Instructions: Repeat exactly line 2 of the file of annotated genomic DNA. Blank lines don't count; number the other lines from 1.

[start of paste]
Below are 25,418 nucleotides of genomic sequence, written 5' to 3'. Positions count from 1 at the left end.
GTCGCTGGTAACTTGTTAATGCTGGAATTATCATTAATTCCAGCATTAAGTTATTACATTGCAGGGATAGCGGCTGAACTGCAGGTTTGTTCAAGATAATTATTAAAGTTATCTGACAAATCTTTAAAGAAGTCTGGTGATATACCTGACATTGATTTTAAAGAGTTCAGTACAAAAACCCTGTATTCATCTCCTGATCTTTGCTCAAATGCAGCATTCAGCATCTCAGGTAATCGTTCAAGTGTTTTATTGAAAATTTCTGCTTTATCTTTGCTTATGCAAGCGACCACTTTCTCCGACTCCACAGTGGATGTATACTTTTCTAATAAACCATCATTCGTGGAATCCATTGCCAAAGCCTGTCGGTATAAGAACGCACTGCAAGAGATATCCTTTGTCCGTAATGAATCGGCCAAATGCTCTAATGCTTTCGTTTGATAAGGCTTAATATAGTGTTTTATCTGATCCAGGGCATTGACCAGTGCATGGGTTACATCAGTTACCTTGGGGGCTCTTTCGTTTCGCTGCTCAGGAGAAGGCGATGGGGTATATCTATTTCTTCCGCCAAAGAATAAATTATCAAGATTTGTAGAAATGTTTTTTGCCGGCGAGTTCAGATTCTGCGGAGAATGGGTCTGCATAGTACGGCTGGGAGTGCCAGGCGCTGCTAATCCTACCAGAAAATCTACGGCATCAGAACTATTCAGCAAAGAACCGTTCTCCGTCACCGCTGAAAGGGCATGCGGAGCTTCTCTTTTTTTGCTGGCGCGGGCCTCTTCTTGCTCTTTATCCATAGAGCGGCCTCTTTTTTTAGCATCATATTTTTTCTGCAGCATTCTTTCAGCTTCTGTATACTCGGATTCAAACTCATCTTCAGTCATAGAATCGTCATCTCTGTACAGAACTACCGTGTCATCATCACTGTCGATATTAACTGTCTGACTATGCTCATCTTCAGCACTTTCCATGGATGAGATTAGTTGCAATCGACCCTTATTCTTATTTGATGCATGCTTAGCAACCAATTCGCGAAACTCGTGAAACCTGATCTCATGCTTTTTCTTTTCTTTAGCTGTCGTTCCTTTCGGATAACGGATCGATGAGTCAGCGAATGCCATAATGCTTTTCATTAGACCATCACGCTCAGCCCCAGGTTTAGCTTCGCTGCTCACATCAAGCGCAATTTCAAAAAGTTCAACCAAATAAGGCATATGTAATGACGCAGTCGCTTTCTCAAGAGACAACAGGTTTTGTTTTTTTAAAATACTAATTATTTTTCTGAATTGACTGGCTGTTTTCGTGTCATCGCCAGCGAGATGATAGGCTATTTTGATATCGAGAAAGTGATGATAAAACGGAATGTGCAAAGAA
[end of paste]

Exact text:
GTCGCTGGTAACTTGTTAATGCTGGAATTATCATTAATTCCAGCATTAAGTTATTACATTGCAGGGATAGCGGCTGAACTGCAGGTTTGTTCAAGATAATTATTAAAGTTATCTGACAAATCTTTAAAGAAGTCTGGTGATATACCTGACATTGATTTTAAAGAGTTCAGTACAAAAACCCTGTATTCATCTCCTGATCTTTGCTCAAATGCAGCATTCAGCATCTCAGGTAATCGTTCAAGTGTTTTATTGAAAATTTCTGCTTTATCTTTGCTTATGCAAGCGACCACTTTCTCCGACTCCACAGTGGATGTATACTTTTCTAATAAACCATCATTCGTGGAATCCATTGCCAAAGCCTGTCGGTATAAGAACGCACTGCAAGAGATATCCTTTGTCCGTAATGAATCGGCCAAATGCTCTAATGCTTTCGTTTGATAAGGCTTAATATAGTGTTTTATCTGATCCAGGGCATTGACCAGTGCATGGGTTACATCAGTTACCTTGGGGGCTCTTTCGTTTCGCTGCTCAGGAGAAGGCGATGGGGTATATCTATTTCTTCCGCCAAAGAATAAATTATCAAGATTTGTAGAAATGTTTTTTGCCGGCGAGTTCAGATTCTGCGGAGAATGGGTCTGCATAGTACGGCTGGGAGTGCCAGGCGCTGCTAATCCTACCAGAAAATCTACGGCATCAGAACTATTCAGCAAAGAACCGTTCTCCGTCACCGCTGAAAGGGCATGCGGAGCTTCTCTTTTTTTGCTGGCGCGGGCCTCTTCTTGCTCTTTATCCATAGAGCGGCCTCTTTTTTTAGCATCATATTTTTTCTGCAGCATTCTTTCAGCTTCTGTATACTCGGATTCAAACTCATCTTCAGTCATAGAATCGTCATCTCTGTACAGAACTACCGTGTCATCATCACTGTCGATATTAACTGTCTGACTATGCTCATCTTCAGCACTTTCCATGGATGAGATTAGTTGCAATCGACCCTTATTCTTATTTGATGCATGCTTAGCAACCAATTCGCGAAACTCGTGAAACCTGATCTCATGCTTTTTCTTTTCTTTAGCTGTCGTTCCTTTCGGATAACGGATCGATGAGTCAGCGAATGCCATAATGCTTTTCATTAGACCATCACGCTCAGCCCCAGGTTTAGCTTCGCTGCTCACATCAAGCGCAATTTCAAAAAGTTCAACCAAATAAGGCATATGTAATGACGCAGTCGCTTTCTCAAGAGACAACAGGTTTTGTTTTTTTAAAATACTAATTATTTTTCTGAATTGACTGGCTGTTTTCGTGTCATCGCCAGCGAGATGATAGGCTATTTTGATATCGAGAAAGTGATGATAAAACGGAATGTGCAAAGAA